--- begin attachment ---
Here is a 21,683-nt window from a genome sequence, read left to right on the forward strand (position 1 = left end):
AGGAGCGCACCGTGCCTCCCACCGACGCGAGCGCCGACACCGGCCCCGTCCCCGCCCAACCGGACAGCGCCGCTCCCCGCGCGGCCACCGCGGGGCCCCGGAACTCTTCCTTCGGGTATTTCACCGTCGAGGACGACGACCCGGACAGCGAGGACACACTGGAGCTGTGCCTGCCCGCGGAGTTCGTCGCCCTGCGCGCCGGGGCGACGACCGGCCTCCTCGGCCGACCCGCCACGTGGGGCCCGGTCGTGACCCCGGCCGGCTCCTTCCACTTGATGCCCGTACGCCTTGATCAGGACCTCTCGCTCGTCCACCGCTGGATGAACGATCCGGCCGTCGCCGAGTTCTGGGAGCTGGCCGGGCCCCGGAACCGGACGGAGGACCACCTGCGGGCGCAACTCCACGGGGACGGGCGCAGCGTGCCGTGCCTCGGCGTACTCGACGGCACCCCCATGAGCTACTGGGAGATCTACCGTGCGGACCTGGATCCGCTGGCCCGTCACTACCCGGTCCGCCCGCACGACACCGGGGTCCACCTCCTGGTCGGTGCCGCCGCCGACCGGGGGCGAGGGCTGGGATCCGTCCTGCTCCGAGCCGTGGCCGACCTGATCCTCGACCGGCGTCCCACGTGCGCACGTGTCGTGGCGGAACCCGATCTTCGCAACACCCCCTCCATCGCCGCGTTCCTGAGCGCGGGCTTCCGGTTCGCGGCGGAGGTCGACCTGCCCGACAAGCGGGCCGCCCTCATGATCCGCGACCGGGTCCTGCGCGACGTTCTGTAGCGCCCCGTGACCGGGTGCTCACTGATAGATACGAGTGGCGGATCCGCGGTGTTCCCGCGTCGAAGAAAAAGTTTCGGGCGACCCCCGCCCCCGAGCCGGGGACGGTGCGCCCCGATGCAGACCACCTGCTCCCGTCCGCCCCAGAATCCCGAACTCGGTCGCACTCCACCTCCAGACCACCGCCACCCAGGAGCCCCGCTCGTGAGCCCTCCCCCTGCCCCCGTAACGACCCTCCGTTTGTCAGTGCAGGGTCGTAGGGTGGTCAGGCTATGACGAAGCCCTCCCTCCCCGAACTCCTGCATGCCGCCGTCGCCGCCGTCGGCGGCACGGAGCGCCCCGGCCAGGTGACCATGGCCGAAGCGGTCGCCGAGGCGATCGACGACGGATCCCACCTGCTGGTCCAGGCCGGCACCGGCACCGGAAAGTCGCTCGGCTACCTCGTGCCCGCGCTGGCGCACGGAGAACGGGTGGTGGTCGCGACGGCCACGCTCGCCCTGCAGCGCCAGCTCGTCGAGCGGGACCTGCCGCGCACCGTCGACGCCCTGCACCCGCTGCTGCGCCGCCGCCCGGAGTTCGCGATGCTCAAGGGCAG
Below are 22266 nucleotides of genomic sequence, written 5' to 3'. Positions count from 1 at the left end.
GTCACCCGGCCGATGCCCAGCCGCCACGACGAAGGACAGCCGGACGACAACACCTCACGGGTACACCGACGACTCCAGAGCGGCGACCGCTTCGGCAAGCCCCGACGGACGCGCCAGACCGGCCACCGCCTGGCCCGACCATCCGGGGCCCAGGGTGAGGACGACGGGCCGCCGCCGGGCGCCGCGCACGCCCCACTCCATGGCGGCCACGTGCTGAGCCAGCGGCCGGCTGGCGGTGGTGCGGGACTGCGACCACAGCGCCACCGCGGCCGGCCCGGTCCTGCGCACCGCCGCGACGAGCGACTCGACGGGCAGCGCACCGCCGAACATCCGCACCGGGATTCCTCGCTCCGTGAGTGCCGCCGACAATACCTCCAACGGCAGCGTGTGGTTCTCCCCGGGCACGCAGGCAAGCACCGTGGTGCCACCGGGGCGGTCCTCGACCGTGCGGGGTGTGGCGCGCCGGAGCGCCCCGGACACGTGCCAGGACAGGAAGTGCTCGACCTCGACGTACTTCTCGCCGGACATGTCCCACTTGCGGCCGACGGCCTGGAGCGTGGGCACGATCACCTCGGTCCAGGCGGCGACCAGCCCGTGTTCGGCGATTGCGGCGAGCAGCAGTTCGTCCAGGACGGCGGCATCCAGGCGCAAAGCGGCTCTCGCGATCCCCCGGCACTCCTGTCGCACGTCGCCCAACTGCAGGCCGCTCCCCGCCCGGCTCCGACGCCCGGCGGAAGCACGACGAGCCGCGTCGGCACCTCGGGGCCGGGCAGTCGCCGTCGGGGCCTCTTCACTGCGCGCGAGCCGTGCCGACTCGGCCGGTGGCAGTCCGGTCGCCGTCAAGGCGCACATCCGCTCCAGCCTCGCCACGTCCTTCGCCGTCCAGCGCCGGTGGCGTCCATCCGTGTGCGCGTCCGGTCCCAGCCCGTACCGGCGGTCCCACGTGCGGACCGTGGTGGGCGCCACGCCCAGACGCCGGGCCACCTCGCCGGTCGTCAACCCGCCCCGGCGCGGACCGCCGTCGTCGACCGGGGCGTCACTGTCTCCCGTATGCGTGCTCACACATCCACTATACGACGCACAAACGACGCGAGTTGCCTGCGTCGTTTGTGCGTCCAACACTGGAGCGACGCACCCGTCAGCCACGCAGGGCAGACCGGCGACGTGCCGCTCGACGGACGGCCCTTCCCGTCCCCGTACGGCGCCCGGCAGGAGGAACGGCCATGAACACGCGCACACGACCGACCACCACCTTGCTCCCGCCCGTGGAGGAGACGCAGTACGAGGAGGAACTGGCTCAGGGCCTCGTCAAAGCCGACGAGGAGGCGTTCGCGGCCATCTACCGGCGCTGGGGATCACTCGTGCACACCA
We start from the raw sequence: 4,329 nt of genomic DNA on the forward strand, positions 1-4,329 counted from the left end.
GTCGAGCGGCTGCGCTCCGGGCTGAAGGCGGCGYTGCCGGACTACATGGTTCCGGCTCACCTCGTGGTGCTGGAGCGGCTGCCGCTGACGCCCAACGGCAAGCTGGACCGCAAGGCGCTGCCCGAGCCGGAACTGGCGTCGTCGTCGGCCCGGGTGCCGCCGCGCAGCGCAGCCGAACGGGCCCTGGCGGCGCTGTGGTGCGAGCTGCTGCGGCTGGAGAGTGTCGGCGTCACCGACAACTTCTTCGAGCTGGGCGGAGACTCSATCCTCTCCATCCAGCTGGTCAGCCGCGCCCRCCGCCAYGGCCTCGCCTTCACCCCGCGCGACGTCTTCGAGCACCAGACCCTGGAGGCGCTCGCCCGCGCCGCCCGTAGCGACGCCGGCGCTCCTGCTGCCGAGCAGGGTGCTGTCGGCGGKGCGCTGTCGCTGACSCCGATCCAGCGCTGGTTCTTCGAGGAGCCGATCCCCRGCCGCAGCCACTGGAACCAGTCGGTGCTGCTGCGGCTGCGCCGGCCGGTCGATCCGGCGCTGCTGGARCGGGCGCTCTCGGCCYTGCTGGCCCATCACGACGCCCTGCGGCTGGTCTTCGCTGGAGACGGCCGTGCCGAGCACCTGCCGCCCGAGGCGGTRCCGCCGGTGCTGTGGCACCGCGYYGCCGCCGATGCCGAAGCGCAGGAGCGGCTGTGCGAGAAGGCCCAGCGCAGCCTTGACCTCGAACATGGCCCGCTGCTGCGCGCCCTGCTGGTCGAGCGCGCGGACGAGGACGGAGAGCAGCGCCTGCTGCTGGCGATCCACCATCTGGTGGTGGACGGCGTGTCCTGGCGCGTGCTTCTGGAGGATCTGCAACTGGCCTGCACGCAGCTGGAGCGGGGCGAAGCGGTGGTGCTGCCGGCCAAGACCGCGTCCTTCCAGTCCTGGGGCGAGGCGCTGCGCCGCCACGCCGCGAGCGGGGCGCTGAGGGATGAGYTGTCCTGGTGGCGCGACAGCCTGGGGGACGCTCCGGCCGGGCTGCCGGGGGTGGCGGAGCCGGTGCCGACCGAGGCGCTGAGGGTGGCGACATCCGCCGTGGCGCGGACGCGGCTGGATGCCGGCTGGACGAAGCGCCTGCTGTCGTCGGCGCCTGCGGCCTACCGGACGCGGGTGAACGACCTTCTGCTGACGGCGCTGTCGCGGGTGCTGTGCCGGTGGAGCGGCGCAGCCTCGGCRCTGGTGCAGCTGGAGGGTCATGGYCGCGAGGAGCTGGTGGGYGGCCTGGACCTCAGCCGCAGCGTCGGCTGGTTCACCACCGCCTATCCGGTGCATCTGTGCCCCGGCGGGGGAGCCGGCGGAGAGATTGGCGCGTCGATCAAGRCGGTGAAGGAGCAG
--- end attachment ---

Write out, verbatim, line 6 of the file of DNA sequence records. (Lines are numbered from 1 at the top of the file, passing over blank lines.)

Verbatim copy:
GTCGAGCGGCTGCGCTCCGGGCTGAAGGCGGCGYTGCCGGACTACATGGTTCCGGCTCACCTCGTGGTGCTGGAGCGGCTGCCGCTGACGCCCAACGGCAAGCTGGACCGCAAGGCGCTGCCCGAGCCGGAACTGGCGTCGTCGTCGGCCCGGGTGCCGCCGCGCAGCGCAGCCGAACGGGCCCTGGCGGCGCTGTGGTGCGAGCTGCTGCGGCTGGAGAGTGTCGGCGTCACCGACAACTTCTTCGAGCTGGGCGGAGACTCSATCCTCTCCATCCAGCTGGTCAGCCGCGCCCRCCGCCAYGGCCTCGCCTTCACCCCGCGCGACGTCTTCGAGCACCAGACCCTGGAGGCGCTCGCCCGCGCCGCCCGTAGCGACGCCGGCGCTCCTGCTGCCGAGCAGGGTGCTGTCGGCGGKGCGCTGTCGCTGACSCCGATCCAGCGCTGGTTCTTCGAGGAGCCGATCCCCRGCCGCAGCCACTGGAACCAGTCGGTGCTGCTGCGGCTGCGCCGGCCGGTCGATCCGGCGCTGCTGGARCGGGCGCTCTCGGCCYTGCTGGCCCATCACGACGCCCTGCGGCTGGTCTTCGCTGGAGACGGCCGTGCCGAGCACCTGCCGCCCGAGGCGGTRCCGCCGGTGCTGTGGCACCGCGYYGCCGCCGATGCCGAAGCGCAGGAGCGGCTGTGCGAGAAGGCCCAGCGCAGCCTTGACCTCGAACATGGCCCGCTGCTGCGCGCCCTGCTGGTCGAGCGCGCGGACGAGGACGGAGAGCAGCGCCTGCTGCTGGCGATCCACCATCTGGTGGTGGACGGCGTGTCCTGGCGCGTGCTTCTGGAGGATCTGCAACTGGCCTGCACGCAGCTGGAGCGGGGCGAAGCGGTGGTGCTGCCGGCCAAGACCGCGTCCTTCCAGTCCTGGGGCGAGGCGCTGCGCCGCCACGCCGCGAGCGGGGCGCTGAGGGATGAGYTGTCCTGGTGGCGCGACAGCCTGGGGGACGCTCCGGCCGGGCTGCCGGGGGTGGCGGAGCCGGTGCCGACCGAGGCGCTGAGGGTGGCGACATCCGCCGTGGCGCGGACGCGGCTGGATGCCGGCTGGACGAAGCGCCTGCTGTCGTCGGCGCCTGCGGCCTACCGGACGCGGGTGAACGACCTTCTGCTGACGGCGCTGTCGCGGGTGCTGTGCCGGTGGAGCGGCGCAGCCTCGGCRCTGGTGCAGCTGGAGGGTCATGGYCGCGAGGAGCTGGTGGGYGGCCTGGACCTCAGCCGCAGCGTCGGCTGGTTCACCACCGCCTATCCGGTGCATCTGTGCCCCGGCGGGGGAGCCGGCGGAGAGATTGGCGCGTCGATCAAGRCGGTGAAGGAGCAG